Ben: Yeah, that was really something else. The thing about that argument is that if the impression of rock-solid electability is dented, you don’t have much to fall back on. I saw someone point out that if Biden lost Iowa, the whole game might be up for him — more so than for other leading candidates.

Gabriel: Totally. And it’s why every other candidate keeps saying, “Our numbers elsewhere (South Carolina, Nevada) will improve the second we win or come in second in Iowa.” Everyone wants to make an electability argument; he’s just got a monopoly on it right now.

I mean, if he didn’t win Iowa he’d probably lean heavily on his Obama ties, which is his go-to move. That’s fine, and it may even be enough to right the ship. But we really should remember why this all feels so speculative: because he’s still winning in allll the polling!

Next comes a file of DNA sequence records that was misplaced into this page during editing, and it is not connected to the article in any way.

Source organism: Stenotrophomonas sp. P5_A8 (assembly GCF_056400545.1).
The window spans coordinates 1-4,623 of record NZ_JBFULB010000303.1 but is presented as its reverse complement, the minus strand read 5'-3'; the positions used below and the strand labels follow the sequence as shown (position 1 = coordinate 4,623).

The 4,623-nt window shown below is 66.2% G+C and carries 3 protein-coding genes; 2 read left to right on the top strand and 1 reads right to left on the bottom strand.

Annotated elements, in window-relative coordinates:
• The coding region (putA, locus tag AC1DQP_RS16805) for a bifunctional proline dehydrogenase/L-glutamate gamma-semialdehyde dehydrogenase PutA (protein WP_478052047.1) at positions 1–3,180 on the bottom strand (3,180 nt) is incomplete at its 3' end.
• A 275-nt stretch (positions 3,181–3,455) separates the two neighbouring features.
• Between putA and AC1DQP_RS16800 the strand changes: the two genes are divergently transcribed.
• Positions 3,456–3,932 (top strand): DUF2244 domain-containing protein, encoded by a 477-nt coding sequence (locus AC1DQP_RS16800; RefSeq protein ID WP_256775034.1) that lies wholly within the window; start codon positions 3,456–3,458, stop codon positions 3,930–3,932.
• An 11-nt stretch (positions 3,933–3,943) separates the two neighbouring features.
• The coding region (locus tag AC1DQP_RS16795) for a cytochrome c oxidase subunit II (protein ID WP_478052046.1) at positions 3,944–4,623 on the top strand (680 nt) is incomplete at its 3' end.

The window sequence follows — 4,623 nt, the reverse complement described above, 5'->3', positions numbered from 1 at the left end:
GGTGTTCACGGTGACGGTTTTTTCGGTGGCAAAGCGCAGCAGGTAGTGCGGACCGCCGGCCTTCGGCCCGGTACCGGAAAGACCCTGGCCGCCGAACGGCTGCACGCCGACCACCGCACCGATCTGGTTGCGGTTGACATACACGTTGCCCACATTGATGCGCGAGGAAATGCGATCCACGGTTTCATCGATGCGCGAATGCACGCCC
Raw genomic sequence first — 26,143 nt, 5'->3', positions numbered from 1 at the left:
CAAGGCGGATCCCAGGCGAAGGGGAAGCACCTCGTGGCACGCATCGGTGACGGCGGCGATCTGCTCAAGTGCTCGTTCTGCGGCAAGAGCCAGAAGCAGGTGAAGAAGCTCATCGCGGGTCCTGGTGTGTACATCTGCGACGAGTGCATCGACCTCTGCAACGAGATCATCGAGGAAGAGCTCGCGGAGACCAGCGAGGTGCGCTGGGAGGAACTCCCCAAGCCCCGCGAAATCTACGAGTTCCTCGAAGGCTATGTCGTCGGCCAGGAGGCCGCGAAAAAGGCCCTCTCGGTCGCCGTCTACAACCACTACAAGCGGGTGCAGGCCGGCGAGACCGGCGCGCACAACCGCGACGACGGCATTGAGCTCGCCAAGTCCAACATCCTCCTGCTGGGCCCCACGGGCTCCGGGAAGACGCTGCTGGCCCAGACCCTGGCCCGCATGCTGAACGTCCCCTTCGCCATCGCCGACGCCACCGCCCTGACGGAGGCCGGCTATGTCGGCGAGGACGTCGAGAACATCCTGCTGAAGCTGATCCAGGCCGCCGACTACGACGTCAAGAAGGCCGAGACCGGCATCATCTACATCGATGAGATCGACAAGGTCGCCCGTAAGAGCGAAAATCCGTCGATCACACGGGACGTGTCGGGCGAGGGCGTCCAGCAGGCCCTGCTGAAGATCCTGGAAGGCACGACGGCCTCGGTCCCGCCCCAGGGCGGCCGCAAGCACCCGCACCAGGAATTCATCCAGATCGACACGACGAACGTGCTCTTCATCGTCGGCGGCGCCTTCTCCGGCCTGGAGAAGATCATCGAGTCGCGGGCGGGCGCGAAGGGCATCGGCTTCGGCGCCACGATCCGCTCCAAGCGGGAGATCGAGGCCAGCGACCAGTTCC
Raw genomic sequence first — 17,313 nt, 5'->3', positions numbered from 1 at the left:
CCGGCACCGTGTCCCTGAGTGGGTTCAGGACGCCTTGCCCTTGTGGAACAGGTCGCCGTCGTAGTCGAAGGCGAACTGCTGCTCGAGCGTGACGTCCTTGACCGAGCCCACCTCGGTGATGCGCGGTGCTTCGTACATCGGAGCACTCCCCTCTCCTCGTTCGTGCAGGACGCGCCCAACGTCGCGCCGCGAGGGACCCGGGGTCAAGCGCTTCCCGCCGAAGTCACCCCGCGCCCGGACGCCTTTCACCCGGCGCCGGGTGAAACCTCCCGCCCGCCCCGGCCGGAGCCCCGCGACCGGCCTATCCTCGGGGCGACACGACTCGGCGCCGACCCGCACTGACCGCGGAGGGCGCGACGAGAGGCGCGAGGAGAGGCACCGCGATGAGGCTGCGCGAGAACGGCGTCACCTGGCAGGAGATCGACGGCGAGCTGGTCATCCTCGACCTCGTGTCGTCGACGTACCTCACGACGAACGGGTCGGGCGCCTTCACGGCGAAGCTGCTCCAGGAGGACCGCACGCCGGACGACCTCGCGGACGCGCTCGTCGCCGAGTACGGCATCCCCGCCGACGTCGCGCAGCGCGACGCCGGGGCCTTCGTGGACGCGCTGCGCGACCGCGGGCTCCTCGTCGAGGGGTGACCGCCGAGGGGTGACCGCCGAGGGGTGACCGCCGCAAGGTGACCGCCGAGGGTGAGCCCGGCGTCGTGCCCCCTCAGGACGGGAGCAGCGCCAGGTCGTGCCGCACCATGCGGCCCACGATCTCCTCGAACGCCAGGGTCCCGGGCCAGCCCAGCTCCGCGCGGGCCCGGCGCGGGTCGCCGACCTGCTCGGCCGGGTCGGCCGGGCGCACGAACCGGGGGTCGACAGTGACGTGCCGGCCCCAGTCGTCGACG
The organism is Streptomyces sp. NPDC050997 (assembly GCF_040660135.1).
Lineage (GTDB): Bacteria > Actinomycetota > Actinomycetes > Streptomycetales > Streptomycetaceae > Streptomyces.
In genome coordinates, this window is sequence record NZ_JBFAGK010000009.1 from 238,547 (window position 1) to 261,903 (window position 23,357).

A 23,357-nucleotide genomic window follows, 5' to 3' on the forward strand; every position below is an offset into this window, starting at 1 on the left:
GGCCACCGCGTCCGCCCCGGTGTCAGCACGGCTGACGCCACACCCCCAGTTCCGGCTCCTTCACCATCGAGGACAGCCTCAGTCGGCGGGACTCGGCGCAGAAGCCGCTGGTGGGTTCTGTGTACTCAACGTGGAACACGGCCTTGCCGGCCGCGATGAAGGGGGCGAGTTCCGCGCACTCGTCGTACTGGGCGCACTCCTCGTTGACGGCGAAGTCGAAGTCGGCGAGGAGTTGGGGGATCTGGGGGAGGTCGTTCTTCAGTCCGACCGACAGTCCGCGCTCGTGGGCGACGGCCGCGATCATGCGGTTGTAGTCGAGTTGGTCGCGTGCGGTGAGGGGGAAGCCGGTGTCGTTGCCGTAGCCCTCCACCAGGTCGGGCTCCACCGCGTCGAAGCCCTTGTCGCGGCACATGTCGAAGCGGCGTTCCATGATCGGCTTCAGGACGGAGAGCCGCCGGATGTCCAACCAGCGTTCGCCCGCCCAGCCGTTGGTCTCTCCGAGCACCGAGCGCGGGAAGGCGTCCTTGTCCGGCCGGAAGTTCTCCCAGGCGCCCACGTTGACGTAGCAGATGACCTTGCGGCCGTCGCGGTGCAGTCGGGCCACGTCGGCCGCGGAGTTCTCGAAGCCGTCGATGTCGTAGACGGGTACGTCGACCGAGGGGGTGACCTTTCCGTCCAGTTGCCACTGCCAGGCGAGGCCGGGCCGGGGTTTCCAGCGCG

Ben: So let’s say he’s still maintaining this lead in two or three months. How would his rivals — Warren, Sanders, and the rest — go about attacking him at that point? In other words, is every day he’s able to not screw this up just more evidence for voters that he’s the real deal?

Gabriel: Yes, they’ll attack him, but it’ll be hard for some of them. His favorability numbers are quite high, still, so going after him isn’t a simple matter. Did Harris get a big bounce after the first debate? Arguably, but only briefly. Did Booker, after the second? Not really.

I’d be surprised, actually, if Sanders doesn’t go there soon, but even then it’s dangerous territory when polling shows (surprisingly, maybe) that so many of Biden’s voters list Sanders as their second choice, and likely don’t want to see them fight directly.